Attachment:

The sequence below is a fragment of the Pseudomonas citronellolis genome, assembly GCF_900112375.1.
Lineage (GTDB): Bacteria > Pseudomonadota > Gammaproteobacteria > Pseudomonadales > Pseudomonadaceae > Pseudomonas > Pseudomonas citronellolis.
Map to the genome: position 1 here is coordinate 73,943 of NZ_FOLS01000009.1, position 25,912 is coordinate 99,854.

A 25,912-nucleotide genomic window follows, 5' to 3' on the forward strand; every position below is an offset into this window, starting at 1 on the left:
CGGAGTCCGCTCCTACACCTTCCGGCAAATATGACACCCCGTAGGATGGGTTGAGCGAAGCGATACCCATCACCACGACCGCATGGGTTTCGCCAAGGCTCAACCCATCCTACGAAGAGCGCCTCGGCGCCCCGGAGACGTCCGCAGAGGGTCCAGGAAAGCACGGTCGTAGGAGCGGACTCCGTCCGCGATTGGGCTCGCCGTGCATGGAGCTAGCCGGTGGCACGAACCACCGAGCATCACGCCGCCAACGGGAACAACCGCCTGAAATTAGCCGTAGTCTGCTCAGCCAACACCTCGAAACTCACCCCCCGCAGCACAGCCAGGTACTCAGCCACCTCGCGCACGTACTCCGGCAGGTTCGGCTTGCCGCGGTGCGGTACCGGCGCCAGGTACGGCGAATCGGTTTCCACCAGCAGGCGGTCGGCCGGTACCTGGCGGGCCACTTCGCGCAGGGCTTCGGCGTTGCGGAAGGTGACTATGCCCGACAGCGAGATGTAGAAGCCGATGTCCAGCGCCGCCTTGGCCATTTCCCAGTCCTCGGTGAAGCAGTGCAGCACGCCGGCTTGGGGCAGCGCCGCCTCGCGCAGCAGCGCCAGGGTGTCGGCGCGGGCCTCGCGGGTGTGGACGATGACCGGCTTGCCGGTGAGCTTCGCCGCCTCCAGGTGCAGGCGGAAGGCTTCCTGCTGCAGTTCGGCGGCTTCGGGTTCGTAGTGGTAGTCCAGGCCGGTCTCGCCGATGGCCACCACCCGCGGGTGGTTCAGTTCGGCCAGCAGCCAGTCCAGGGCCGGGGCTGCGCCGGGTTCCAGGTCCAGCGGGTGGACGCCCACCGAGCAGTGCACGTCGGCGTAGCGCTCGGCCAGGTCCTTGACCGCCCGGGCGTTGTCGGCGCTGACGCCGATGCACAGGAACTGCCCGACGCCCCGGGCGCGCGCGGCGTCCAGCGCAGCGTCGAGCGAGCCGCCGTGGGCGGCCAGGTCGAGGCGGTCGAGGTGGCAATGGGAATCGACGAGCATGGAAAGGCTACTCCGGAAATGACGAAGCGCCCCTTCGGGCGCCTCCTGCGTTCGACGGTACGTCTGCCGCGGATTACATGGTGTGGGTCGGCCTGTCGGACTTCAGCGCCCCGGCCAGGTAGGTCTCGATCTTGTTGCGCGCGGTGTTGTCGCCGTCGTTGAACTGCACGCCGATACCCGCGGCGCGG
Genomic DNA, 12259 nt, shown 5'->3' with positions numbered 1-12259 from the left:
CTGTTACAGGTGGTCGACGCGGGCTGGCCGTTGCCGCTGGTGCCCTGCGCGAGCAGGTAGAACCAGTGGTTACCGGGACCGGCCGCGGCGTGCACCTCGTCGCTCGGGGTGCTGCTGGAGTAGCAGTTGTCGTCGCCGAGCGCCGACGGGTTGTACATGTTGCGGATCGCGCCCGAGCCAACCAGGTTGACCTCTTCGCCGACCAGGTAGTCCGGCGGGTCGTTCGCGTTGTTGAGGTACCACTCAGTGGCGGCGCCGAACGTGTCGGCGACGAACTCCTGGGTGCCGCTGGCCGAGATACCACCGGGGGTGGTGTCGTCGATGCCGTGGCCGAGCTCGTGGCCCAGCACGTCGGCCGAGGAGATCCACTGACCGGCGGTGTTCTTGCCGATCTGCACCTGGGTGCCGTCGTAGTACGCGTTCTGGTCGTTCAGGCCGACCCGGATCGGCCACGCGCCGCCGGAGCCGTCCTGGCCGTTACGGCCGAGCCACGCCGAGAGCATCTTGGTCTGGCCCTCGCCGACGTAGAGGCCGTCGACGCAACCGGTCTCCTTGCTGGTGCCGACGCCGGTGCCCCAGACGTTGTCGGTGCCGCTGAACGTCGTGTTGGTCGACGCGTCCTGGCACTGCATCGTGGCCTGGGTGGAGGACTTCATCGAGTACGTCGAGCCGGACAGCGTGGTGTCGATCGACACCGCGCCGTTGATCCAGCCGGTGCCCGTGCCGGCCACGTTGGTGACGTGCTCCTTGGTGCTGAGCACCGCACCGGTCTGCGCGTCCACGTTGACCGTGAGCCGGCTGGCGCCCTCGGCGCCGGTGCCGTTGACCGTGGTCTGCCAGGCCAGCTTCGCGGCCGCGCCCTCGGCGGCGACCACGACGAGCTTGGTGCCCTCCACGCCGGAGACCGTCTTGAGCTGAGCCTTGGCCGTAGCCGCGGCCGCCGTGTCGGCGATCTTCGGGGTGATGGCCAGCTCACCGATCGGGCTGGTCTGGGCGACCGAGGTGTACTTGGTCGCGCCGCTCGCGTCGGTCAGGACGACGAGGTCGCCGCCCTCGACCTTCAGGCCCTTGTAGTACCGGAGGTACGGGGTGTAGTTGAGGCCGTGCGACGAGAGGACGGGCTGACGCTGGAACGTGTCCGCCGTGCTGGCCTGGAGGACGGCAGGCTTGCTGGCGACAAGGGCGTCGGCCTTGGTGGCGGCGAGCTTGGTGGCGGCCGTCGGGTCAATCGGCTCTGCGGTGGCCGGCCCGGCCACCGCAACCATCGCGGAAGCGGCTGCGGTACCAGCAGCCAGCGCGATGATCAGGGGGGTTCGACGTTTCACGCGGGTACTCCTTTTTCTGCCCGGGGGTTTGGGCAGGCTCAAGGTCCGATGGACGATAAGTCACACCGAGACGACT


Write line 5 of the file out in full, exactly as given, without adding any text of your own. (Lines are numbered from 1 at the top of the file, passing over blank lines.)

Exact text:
CGGAGTCCGCTCCTACACCTTCCGGCAAATATGACACCCCGTAGGATGGGTTGAGCGAAGCGATACCCATCACCACGACCGCATGGGTTTCGCCAAGGCTCAACCCATCCTACGAAGAGCGCCTCGGCGCCCCGGAGACGTCCGCAGAGGGTCCAGGAAAGCACGGTCGTAGGAGCGGACTCCGTCCGCGATTGGGCTCGCCGTGCATGGAGCTAGCCGGTGGCACGAACCACCGAGCATCACGCCGCCAACGGGAACAACCGCCTGAAATTAGCCGTAGTCTGCTCAGCCAACACCTCGAAACTCACCCCCCGCAGCACAGCCAGGTACTCAGCCACCTCGCGCACGTACTCCGGCAGGTTCGGCTTGCCGCGGTGCGGTACCGGCGCCAGGTACGGCGAATCGGTTTCCACCAGCAGGCGGTCGGCCGGTACCTGGCGGGCCACTTCGCGCAGGGCTTCGGCGTTGCGGAAGGTGACTATGCCCGACAGCGAGATGTAGAAGCCGATGTCCAGCGCCGCCTTGGCCATTTCCCAGTCCTCGGTGAAGCAGTGCAGCACGCCGGCTTGGGGCAGCGCCGCCTCGCGCAGCAGCGCCAGGGTGTCGGCGCGGGCCTCGCGGGTGTGGACGATGACCGGCTTGCCGGTGAGCTTCGCCGCCTCCAGGTGCAGGCGGAAGGCTTCCTGCTGCAGTTCGGCGGCTTCGGGTTCGTAGTGGTAGTCCAGGCCGGTCTCGCCGATGGCCACCACCCGCGGGTGGTTCAGTTCGGCCAGCAGCCAGTCCAGGGCCGGGGCTGCGCCGGGTTCCAGGTCCAGCGGGTGGACGCCCACCGAGCAGTGCACGTCGGCGTAGCGCTCGGCCAGGTCCTTGACCGCCCGGGCGTTGTCGGCGCTGACGCCGATGCACAGGAACTGCCCGACGCCCCGGGCGCGCGCGGCGTCCAGCGCAGCGTCGAGCGAGCCGCCGTGGGCGGCCAGGTCGAGGCGGTCGAGGTGGCAATGGGAATCGACGAGCATGGAAAGGCTACTCCGGAAATGACGAAGCGCCCCTTCGGGCGCCTCCTGCGTTCGACGGTACGTCTGCCGCGGATTACATGGTGTGGGTCGGCCTGTCGGACTTCAGCGCCCCGGCCAGGTAGGTCTCGATCTTGTTGCGCGCGGTGTTGTCGCCGTCGTTGAACTGCACGCCGATACCCGCGGCGCGG